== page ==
The following excerpts are taken from an article written by Harriet Shortt for Organizational Aesthetics, the full article can be read here.
As I look back on the events of last year, like so many people, my reflections turn to how our home has been central to all that we have done and all that we have experienced. And like so many others during lockdown, our dining room became a classroom, the kitchen table became a meeting space, and the living room became a gym. All this meant our homes became ‘contested spaces’ (Lefebvre, 1991) and as I recently wrote in a book chapter with my co-author Michal Izak, we have suddenly found ourselves in a space with multiple meanings and uses (Shortt and Izak, 2020). We have appropriated and re-appropriated rooms across the landscape of our domestic spaces and perhaps most predominately, the boundaries between work and home have been well and truly broken and re-established.
As a result of these broken and now very blurry boundaries between work and home, the once private, intimate space of the home has been made (partly) public. Our domestic spaces are more visible now and throughout the pandemic they have been shared with and open to a whole host of people that might not have otherwise been ‘invited in’. For lots of us this has included the ongoing avalanche of Teams work calls, the home-schooling video calls, the Zoom quizzes, Facetime with family, Pilates on WhatsApp, and webinars hosted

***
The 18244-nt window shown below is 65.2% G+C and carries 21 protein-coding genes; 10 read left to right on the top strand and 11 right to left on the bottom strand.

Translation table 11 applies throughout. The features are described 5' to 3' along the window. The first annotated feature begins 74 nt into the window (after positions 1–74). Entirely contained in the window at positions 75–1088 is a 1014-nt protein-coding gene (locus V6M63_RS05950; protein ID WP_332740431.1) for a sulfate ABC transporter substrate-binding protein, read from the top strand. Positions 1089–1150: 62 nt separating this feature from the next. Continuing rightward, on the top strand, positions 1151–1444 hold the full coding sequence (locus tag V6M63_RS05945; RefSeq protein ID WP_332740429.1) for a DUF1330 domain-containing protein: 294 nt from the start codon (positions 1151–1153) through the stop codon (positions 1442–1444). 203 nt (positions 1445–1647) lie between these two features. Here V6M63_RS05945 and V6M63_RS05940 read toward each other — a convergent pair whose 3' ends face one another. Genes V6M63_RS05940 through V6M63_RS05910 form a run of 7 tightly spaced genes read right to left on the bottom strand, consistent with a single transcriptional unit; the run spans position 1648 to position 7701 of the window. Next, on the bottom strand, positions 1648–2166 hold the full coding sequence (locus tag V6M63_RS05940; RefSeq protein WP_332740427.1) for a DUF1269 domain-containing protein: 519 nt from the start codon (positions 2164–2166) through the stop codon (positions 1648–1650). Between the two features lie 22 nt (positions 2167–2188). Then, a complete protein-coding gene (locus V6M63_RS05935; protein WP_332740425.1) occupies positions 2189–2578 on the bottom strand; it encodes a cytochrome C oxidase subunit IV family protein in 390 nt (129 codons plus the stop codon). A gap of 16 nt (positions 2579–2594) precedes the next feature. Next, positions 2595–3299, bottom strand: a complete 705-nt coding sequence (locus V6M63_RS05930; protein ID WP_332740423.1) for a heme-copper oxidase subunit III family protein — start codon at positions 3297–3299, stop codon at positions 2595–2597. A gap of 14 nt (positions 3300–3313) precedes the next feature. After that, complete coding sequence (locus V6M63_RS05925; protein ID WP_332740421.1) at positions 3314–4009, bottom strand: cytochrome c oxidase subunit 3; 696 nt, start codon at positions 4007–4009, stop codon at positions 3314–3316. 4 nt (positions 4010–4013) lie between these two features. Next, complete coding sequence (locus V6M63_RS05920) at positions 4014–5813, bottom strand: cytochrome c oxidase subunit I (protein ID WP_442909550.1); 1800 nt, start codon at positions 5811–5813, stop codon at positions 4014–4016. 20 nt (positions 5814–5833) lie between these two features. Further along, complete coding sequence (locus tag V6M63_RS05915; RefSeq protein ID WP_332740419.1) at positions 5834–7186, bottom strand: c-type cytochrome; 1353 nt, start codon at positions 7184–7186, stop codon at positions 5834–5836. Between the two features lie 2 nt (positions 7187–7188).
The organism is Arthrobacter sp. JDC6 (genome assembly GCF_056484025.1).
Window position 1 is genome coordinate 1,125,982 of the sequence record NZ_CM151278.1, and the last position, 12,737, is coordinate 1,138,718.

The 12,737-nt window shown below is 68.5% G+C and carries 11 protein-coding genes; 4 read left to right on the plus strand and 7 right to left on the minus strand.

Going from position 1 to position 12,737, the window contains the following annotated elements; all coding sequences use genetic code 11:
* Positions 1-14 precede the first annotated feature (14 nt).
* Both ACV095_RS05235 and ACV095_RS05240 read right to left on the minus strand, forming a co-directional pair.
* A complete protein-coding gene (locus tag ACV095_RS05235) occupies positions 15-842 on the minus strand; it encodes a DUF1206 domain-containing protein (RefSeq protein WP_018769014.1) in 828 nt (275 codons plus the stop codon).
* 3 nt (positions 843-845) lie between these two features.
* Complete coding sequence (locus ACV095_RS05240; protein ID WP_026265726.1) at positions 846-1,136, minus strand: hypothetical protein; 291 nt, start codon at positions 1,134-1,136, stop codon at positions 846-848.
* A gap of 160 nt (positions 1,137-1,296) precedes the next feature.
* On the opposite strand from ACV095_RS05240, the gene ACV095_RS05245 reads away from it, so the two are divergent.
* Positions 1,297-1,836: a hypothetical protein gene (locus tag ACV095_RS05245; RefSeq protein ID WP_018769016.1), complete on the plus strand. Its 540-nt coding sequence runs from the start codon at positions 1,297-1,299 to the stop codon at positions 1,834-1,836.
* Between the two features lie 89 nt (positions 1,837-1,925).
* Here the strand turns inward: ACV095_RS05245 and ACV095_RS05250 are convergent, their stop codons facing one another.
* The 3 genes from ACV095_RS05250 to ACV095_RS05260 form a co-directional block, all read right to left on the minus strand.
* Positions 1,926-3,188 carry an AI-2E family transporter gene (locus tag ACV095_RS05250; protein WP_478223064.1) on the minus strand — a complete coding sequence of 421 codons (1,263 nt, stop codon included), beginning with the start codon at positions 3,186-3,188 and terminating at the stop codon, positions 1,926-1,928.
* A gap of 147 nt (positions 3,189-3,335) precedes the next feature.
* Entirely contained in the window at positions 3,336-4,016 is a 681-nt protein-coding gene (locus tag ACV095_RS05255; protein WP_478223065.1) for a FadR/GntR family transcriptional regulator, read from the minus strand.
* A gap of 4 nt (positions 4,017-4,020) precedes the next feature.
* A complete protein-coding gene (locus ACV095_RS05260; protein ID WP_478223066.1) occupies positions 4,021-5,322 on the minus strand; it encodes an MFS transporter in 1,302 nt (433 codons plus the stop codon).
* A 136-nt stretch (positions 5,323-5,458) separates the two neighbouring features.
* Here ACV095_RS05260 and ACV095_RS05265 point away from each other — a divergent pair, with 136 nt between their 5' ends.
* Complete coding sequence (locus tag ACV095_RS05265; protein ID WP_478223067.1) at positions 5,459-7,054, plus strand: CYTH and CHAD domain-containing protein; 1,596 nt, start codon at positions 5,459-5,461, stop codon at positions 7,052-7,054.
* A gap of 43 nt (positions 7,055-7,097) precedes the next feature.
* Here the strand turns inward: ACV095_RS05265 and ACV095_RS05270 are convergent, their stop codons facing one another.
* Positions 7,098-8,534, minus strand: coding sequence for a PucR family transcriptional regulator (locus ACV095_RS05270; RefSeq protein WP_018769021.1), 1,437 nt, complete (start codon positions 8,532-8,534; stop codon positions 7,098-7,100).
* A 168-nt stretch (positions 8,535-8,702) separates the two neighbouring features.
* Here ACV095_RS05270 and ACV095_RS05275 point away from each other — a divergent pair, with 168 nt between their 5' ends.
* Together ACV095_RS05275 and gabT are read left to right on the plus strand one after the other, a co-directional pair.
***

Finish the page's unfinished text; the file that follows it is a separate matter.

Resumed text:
from the garden shed.
For me, these complexities associated with the socio-material experiences of space at home during lockdown, and how we have responded to them, were first starkly highlighted by my 5-year-old daughter, Lauren. Throughout this year Lauren has been den-making. I know this is not unusual for a child of her age, and according to Sobel (2002), den-making is a fundamental part of early and middle childhood when children create a hiding space, ‘homeaway-from-home’, removed from parents or siblings. But during lockdown the den-making was, and continues to be, prolific.
Lauren’s abundant den making, was perhaps, her response to sharing her home with us for an extended period – all of us together, all the time, in a limited number of rooms and where those rooms had become somewhat ambiguous in their use.
This made me wonder if other people might be experiencing the same thing. Lots of other local parent friends reported the same sort of behaviour, as did a number of ‘grown ups’. An entrepreneur I have been working with told me she had been frequenting the roof of her house for a bit of solitude – taking a cup of tea up to the roof to find a private moment of respite from the rest of her family. An academic colleague of mine had bought a flatpack shed for the garden as a workspace away from the three other family members all working round the kitchen table – she affectionately calls her shed ‘the den’ and has made her curtains for it.
Even though so many of us are desperate to leave our houses and socialise again, I am left wondering if Covid-19 and our experiences of lockdown will change the way we look at our homes. Post-pandemic life might involve putting the home under the microscope and thinking about the details of our homes, as Bachelard encourages us to do. What corners have we noticed? What temporary nests have provided a new place of refuge? What new patterns of spatial practice have formed and where? Home space rules are being rewritten, new agreements are being made, home and work boundaries are being reimagined. Perhaps after this year, we might be more reflective about our attachments to
chosen spots in the home and where precisely we find shelter.
Read Harriet’s full article HERE